Gratitude is like miracle grow for play theory and for happiness, as you lean into gratitude, it helps you be more present. It grounds you in the moment and, and recognize what you have and what you're grateful for. It helps you let go and play. It helps you brush off the stuff that's hard and just focus on the gratitude for what you do have, and it helps you accept what you have and build on that rather than.
Long for the things that you don't have, or the undesirable circumstances in your life. And of course, gratitude always turns you outward and helps you look outward. It really is in a lot of ways, a powerful preceding step to all of the principles of play theory that we talk about here on the podcast. At its core gratitude is the expression of appreciation for what one has.
It is a recognition of value, independent of monetary worth spontaneously generated from within it is an affirmation of goodness and warmth. Wow. It sounds so awesome. And it really is this social emotion. Strengthens relationships and its roots run deep in evolutionary history. So if you actually go back in time, it emanates from the survival value of helping others and being helped in return.
And there's a lot of psychology that goes into gratitude and why at a deeper subconscious psychological level, it is so powerful, but studies show that specific areas of the brain. Are involved in experiencing and expressing gratitude. And they actually have done lots of brain scans of people assigned a task that stimulates expression of gratitude, and they show lasting changes in the prefrontal cortex that heightened sensitivity to future experiences of gratitude.
So it really is a very profound. A muscle that needs to be exercised. And as you strengthen that muscle in your brain is one of the most important muscles. Arguably the most important muscle in your body, this gratitude actually becomes easier and it's just this vicious, happiness cycle of gratitude, where you practice experiencing it and expressing it more.
And then you have a heightened sensitivity to gratitude in the future. And it's a really good thing. So let's dive into some of the real benefits here of gratitude, and you might know some of this, but again, it's a helpful reminder of why gratitude is so important. There are actually. Physiological emotional, mental and spiritual benefits to gratitude.
This is really important stuff.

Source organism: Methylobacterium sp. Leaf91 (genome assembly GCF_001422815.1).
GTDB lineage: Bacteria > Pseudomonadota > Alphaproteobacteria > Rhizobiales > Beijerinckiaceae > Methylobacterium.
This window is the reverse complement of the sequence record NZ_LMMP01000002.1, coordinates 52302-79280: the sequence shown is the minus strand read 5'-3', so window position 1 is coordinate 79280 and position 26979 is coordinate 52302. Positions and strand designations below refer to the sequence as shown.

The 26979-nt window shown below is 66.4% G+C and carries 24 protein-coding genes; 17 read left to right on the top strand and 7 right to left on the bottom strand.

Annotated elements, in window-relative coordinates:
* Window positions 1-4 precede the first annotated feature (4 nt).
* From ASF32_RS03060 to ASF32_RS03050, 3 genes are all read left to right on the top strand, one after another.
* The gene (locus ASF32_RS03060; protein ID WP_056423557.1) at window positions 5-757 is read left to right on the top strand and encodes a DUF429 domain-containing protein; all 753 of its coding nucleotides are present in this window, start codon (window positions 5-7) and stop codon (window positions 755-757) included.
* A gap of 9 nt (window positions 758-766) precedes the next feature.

Gratitude is a rather spontaneous feeling, but increasingly research demonstrates its value as a practice. Well, we love that word practice here on the happiness playbook. Don't we.
And to be clear, what that really means is making conscious efforts to count one's blessings. As you get intentional about pointing out, identifying and expressing gratitude for what you have. The studies are clear that people can deliberately cultivate gratitude, and there are important social and personal benefits to doing.
One of the greatest things about gratitude is that it is a habit that can be practiced. That any time it doesn't matter where you are, it doesn't matter what circumstances you are in.
It doesn't matter how dire or, or depressing the circumstances are that you find yourself in gratitude is something you can whip out at a moment's notice that can totally transform your emotional state and the outcome of the situation. In Victor, Frankel's famous book, man's search for meaning. He talks about gratitude and how important it was even in one of the most depraved circumstances that humanity has ever known a concentration camp that he was able to get through that.
And gratitude is one of the key factors that he attributes to his survival. The benefits of practicing gratitude are immense there's a huge list of the benefits, but just a few of them are an improved mood, increased sense of purpose and lower levels of stress.
These are huge benefits. And as I mentioned earlier, this gratitude principle precedes and camp. Multiply and help you gain momentum with any of the foreplay theory, principles being present. Let go and play, accept and build look outward. They all benefit from gratitude. So it's so important that we are practicing gratitude.
Now, how do we practice gratitude? Well, there are a lot of ways to practice gratitude. Some of those include journaling. I have a planner. I called the on-purpose planner. And every day when I plan my day, there are three slots for three things that I can write down to be grateful for.